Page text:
Air lines are the lifeblood of the truck. Without air, the truck will simply stop working, then and there. No amount of coaxing or cajoling, cursing or collaborating will incite the truck to move until the air that powers it is restored. Even the small snakelike remains of tires have the capacity to completely shut down a truck. So, truckers are attentive to those obstacles – those ‘gators.’ And, when they see even a slinking slice of one on the road, they will change lanes in order to avoid it.
One afternoon as I was trying to skirt around a ‘gator,’ I realized that life itself is littered with ‘gators.’ The ‘gators’ of life are obstacles that can pose real danger to my soul, if I am not attentive and aware of their presence. Because they are usually not as starkly visible to me as the pieces of rubber on the road, I can find myself right on top of one without even knowing it. It’s only after I feel some part of my lifeblood slipping away, some measure of the Spirit being squelched, some emptiness overcoming me that I come to my senses and figure out that I’ve bumped into one of these gator obstacles and had better get free of it as soon as I can.
It’s not usually that I’m just being willful and looking to spice up life by dancing with a gator. Rather, I’ve become sleepy or nonchalant about keeping my eyes open and my soul primed to notice them when they appear. Sometimes the lifeblood seeps out slowly and subtly so I am tricked into thinking nothing is really wrong. “Just going through a bad patch in life,” I might tell myself and continue on in my dance with the gator not really aware that I may be dancing with a sleazy partner. This is true on a truck as well. Gators can be easily detected in daylight, but in the darkness they are like thieves in the night. Since they are the same color as the black highway, a trucker can realize, only too late, that they have bashed right into one. So, here are a few tips I’ve discovered for dealing with the obstacles of life that threaten to stop my soul from moving forward into union with the Divine.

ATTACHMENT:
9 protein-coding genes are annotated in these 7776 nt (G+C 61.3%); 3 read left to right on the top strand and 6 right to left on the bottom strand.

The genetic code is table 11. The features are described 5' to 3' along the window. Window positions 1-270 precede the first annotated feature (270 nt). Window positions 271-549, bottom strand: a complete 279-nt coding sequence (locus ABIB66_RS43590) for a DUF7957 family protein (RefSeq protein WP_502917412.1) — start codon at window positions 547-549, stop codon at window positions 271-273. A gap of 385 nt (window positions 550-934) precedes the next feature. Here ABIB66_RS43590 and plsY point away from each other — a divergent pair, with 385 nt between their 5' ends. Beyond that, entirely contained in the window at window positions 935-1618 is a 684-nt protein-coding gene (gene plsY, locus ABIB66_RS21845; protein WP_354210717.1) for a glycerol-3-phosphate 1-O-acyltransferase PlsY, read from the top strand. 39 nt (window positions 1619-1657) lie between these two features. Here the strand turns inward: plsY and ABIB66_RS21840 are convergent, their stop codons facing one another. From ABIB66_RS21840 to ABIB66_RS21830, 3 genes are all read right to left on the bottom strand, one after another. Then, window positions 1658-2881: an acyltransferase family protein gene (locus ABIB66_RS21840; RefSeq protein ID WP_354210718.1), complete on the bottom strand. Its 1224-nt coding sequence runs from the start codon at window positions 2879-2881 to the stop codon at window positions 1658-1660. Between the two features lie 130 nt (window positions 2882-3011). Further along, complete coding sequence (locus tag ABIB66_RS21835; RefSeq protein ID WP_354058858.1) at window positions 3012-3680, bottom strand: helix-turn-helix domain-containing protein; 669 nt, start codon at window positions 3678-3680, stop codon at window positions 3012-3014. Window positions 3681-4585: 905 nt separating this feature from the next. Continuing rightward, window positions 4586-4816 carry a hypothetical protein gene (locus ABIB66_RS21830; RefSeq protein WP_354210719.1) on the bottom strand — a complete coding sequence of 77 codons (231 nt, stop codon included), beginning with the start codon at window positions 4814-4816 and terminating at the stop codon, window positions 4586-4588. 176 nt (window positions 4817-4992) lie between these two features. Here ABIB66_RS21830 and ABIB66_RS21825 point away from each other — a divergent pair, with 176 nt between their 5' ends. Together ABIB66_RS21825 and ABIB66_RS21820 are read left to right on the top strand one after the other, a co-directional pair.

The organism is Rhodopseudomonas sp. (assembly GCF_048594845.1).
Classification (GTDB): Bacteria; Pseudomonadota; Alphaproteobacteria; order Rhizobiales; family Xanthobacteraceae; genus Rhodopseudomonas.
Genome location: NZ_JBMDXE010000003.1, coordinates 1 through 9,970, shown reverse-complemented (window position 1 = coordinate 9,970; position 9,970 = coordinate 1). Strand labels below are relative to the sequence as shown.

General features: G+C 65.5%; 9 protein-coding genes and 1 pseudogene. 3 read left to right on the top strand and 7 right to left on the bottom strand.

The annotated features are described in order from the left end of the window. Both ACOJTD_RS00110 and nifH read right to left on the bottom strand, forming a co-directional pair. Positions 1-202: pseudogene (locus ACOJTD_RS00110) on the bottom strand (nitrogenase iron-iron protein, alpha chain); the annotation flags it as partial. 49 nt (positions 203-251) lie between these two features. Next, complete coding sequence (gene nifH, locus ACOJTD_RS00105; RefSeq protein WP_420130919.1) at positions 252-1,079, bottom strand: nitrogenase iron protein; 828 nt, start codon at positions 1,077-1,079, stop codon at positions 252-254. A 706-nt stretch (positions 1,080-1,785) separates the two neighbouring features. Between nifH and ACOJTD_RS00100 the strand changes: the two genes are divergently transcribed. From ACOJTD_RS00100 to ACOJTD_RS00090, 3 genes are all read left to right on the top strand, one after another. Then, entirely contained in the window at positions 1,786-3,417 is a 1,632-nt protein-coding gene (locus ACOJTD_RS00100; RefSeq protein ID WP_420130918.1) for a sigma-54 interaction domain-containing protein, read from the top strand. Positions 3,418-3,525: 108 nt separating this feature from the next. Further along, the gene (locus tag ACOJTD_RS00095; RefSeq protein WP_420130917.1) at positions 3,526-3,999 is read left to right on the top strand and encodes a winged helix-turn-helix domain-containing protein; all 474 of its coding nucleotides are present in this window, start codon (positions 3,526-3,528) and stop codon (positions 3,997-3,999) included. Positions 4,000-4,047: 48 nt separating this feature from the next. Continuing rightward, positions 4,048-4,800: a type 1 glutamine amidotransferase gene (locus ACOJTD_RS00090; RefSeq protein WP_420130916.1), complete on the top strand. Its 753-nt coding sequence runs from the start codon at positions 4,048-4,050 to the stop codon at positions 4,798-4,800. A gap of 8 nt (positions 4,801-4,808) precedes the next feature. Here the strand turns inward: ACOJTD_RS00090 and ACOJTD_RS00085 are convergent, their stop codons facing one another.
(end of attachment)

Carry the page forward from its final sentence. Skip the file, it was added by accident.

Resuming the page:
Pay attention to the pavement. For the trucker this is literal and means staying focused on what is foundational for a safe journey. In the field of my soul, this means paying regular and consistent attention to my foundation – God. If I go for days, or weeks, or months, or years without watching that relationship, I will find that I have been bitten by a ‘gator’ that crossed my path while I was scanning the horizon for something more exciting than my relationship with the Holy One.
Know what a ‘gator’ looks like. ‘Gators’ are easily identifiable on the road. There’s not a trucker, or automobile driver for that matter, who does not know what a piece of retread litter looks like. When it comes to the soul, however, it helps to do some inner sleuthing to see what the personal ‘gators’ are in life – because they are different for each of us. This was certainly true for our ancient fathers and mothers in Scripture. A ‘gator’ for Thomas was the need for proof before he would believe. A ‘gator’ for Judas Iscariot was greed. A ‘gator’ for Moses was lack of personal confidence and trust in God’s power. A ‘gator’ for Sarah was scoffing at the possibility of miracles. A ‘gator’ for Jonah was racism. I have my own ‘gators,’ and I suspect you have yours. When I do the inner work of knowing what they look like, what they feel like, what they act like, I have a better chance of avoiding them and completing my soul’s journey safely.
Trust that there’s life after a ‘gator’ bite. Even when a truck is injured by the nefarious work of a chunk of rubber, the truck can be taken to the shop to be repaired. There may be costs involved, or time lost in being shut down, but the problem can be fixed. It’s no different with my soul. I am never bitten so badly by an obstacle that threatens the health of my soul that God cannot repair the damage that has occurred. It only requires that I take myself back to the shop of God where, with love and mercy, I will be healed.
‘Gators’ on the road show up in varied sizes or configurations, but they are still black and rubber. If I keep alert, I can easily spare myself the trouble of actually getting too close to one. ‘Gators’ for the soul also come in all shapes and sizes. They can be dangerous or merely annoying. And, while I may not always be able to avoid them, they certainly have the power to lead me back to God.